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Once the divorce is finalized, it’s now time to start over with your life. If you haven’t thought about what you might need to get back on your feet again, now is the time to start doing so. The following is a list of some things you should consider as you set out on your own again after divorce:

A) Stay put

As tempting as it might be to “get away for a while,” don’t do so without your children. Dropping the kids off at grandma’s house while you go somewhere on vacation to collect your thoughts will only add to the sense of abandonment kids feel.

B) Start budgeting expenses

We would strongly recommend that parents implement some type of budgeting system following divorce. Many parents who simply bought what they wanted to before the separation and then tallied or sorted it all up later may find that they don’t have the financial wiggle room to do this anymore. Continuing such carefree spending habits gets a lot of newly single parents in trouble. Sit down and figure out what income you have coming in, and then be sure to budget a specific amount of money for each necessity.

C) Update contact information

Don’t forget to update school contact lists or other emergency information for the kids that is kept on file by schools, child care centers, and any other child-oriented organization such as little league or dance studios. You might also have information of your own that needs to be updated, such as employer info, contact information for organizations you’re a member of, any storage lockers or bank deposit boxes you might have, and other such businesses that need to be able to reach you.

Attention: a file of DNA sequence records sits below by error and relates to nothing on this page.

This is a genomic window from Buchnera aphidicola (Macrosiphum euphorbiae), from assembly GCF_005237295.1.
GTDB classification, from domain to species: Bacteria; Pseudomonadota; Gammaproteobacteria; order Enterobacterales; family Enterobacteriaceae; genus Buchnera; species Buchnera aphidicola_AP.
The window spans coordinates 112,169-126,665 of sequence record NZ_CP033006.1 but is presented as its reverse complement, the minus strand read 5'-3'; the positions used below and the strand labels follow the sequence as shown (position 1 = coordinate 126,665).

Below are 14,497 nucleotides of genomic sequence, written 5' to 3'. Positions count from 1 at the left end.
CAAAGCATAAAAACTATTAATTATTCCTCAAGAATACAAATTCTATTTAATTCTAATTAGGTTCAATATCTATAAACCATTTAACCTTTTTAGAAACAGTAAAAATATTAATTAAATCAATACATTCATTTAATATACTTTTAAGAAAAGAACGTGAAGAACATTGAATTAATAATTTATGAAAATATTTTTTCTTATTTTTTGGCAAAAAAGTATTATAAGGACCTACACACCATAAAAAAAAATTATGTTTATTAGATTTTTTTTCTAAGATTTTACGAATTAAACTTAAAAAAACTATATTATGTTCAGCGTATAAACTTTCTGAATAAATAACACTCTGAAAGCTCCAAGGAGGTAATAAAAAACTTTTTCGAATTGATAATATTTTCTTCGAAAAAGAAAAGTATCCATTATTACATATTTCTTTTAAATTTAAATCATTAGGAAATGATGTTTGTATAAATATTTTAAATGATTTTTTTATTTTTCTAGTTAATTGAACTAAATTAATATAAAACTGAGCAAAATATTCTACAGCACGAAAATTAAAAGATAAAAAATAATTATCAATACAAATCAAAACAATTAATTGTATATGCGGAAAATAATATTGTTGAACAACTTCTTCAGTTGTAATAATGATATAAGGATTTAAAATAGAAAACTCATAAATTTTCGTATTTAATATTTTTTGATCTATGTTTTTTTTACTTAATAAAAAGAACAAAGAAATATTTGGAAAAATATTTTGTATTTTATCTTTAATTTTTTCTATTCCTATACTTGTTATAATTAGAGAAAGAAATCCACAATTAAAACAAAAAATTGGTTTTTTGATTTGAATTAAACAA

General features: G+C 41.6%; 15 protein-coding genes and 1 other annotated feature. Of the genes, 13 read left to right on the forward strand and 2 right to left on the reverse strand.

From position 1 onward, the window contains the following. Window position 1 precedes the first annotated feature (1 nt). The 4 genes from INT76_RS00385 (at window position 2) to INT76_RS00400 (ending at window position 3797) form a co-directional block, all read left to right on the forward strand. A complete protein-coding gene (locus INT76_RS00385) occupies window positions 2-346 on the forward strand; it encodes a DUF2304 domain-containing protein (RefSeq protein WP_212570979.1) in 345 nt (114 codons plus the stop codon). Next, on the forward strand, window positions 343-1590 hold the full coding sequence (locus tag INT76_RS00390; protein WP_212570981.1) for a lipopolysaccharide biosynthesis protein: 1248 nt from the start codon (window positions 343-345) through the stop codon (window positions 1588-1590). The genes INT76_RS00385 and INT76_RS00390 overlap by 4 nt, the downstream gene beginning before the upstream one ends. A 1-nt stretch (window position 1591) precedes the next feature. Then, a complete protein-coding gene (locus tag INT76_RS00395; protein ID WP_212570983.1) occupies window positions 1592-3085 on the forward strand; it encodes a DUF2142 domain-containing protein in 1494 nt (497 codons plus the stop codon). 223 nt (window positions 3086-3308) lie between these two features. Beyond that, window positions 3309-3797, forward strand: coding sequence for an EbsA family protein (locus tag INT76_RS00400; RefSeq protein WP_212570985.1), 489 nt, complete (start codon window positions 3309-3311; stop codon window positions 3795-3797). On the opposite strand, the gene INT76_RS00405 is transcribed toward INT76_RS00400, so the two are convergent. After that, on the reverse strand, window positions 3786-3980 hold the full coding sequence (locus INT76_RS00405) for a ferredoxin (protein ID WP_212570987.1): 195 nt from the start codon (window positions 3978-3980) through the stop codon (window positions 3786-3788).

D) Update tax information

Depending on your new circumstances, you may have more or less tax liability following the divorce as compared to before. Be sure to update this information by filing a new W-2 form with your employer. It may be that you can have less withheld, which will help you out financially, and you also don’t want to be unpleasantly surprised at the end of the year with an unexpected tax burden should you owe the IRS.

E) Prioritize your needs

Divorce takes a couple’s marital/household assets and splits them in two, which means you’re probably without a number of things you were used to having before. These might be big things such as major appliances, or small things such as tools and blenders. It wouldn’t hurt to sit down and create a list of what items you no longer have access to, which among these are the most important, and how much it would cost to replace each one. Then consider the following:

  • What do you absolutely need, and what can you put off purchasing for a while?
  • What can you borrow or share? It doesn’t make sense to spend money on something you’ll rarely use. Ask around to neighbors to see what items they might be willing to loan. Most people are glad to help out a single parent who is rebuilding after divorce.
  • Find out what items your friends have access to. If money is tight, it doesn’t make sense to purchase new screwdrivers or basic tools that you’ll only use a few times a year. For bigger items you can also utilize online sharing/bartering sites, which arrange to loan out items from others in your area for a small fee.

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